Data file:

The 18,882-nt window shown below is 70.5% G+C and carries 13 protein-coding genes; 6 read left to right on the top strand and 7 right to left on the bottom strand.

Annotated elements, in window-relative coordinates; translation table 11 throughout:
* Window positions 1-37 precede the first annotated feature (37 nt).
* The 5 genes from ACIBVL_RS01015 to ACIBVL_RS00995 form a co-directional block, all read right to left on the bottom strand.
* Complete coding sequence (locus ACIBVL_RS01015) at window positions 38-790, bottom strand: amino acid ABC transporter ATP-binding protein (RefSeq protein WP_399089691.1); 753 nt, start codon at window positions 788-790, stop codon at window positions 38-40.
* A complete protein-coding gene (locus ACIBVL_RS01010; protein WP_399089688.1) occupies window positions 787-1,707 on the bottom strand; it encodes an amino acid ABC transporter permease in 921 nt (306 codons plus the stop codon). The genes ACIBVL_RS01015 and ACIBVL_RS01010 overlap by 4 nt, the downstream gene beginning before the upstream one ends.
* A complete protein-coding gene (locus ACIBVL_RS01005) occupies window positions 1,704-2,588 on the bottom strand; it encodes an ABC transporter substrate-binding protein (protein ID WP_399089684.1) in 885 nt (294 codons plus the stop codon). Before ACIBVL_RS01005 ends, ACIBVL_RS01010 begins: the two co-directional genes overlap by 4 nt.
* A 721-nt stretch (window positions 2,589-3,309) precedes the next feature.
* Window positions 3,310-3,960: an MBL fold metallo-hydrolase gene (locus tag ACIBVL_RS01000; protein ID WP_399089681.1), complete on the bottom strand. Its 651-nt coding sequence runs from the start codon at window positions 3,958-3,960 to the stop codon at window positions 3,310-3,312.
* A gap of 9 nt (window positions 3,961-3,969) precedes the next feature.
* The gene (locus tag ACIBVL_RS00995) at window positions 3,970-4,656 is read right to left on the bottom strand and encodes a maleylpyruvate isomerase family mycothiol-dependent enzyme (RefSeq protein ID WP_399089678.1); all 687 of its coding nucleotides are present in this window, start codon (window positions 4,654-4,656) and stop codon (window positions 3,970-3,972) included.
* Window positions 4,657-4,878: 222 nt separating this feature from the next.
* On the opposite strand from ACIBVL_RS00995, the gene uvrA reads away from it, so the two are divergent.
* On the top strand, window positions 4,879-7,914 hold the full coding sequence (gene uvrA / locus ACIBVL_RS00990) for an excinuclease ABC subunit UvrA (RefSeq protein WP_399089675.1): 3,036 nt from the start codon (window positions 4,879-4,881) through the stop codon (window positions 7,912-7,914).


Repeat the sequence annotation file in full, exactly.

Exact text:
The 18,882-nt window shown below is 70.5% G+C and carries 13 protein-coding genes; 6 read left to right on the top strand and 7 right to left on the bottom strand.

Annotated elements, in window-relative coordinates; translation table 11 throughout:
* Window positions 1-37 precede the first annotated feature (37 nt).
* The 5 genes from ACIBVL_RS01015 to ACIBVL_RS00995 form a co-directional block, all read right to left on the bottom strand.
* Complete coding sequence (locus ACIBVL_RS01015) at window positions 38-790, bottom strand: amino acid ABC transporter ATP-binding protein (RefSeq protein WP_399089691.1); 753 nt, start codon at window positions 788-790, stop codon at window positions 38-40.
* A complete protein-coding gene (locus ACIBVL_RS01010; protein WP_399089688.1) occupies window positions 787-1,707 on the bottom strand; it encodes an amino acid ABC transporter permease in 921 nt (306 codons plus the stop codon). The genes ACIBVL_RS01015 and ACIBVL_RS01010 overlap by 4 nt, the downstream gene beginning before the upstream one ends.
* A complete protein-coding gene (locus ACIBVL_RS01005) occupies window positions 1,704-2,588 on the bottom strand; it encodes an ABC transporter substrate-binding protein (protein ID WP_399089684.1) in 885 nt (294 codons plus the stop codon). Before ACIBVL_RS01005 ends, ACIBVL_RS01010 begins: the two co-directional genes overlap by 4 nt.
* A 721-nt stretch (window positions 2,589-3,309) precedes the next feature.
* Window positions 3,310-3,960: an MBL fold metallo-hydrolase gene (locus tag ACIBVL_RS01000; protein ID WP_399089681.1), complete on the bottom strand. Its 651-nt coding sequence runs from the start codon at window positions 3,958-3,960 to the stop codon at window positions 3,310-3,312.
* A gap of 9 nt (window positions 3,961-3,969) precedes the next feature.
* The gene (locus tag ACIBVL_RS00995) at window positions 3,970-4,656 is read right to left on the bottom strand and encodes a maleylpyruvate isomerase family mycothiol-dependent enzyme (RefSeq protein ID WP_399089678.1); all 687 of its coding nucleotides are present in this window, start codon (window positions 4,654-4,656) and stop codon (window positions 3,970-3,972) included.
* Window positions 4,657-4,878: 222 nt separating this feature from the next.
* On the opposite strand from ACIBVL_RS00995, the gene uvrA reads away from it, so the two are divergent.
* On the top strand, window positions 4,879-7,914 hold the full coding sequence (gene uvrA / locus ACIBVL_RS00990) for an excinuclease ABC subunit UvrA (RefSeq protein WP_399089675.1): 3,036 nt from the start codon (window positions 4,879-4,881) through the stop codon (window positions 7,912-7,914).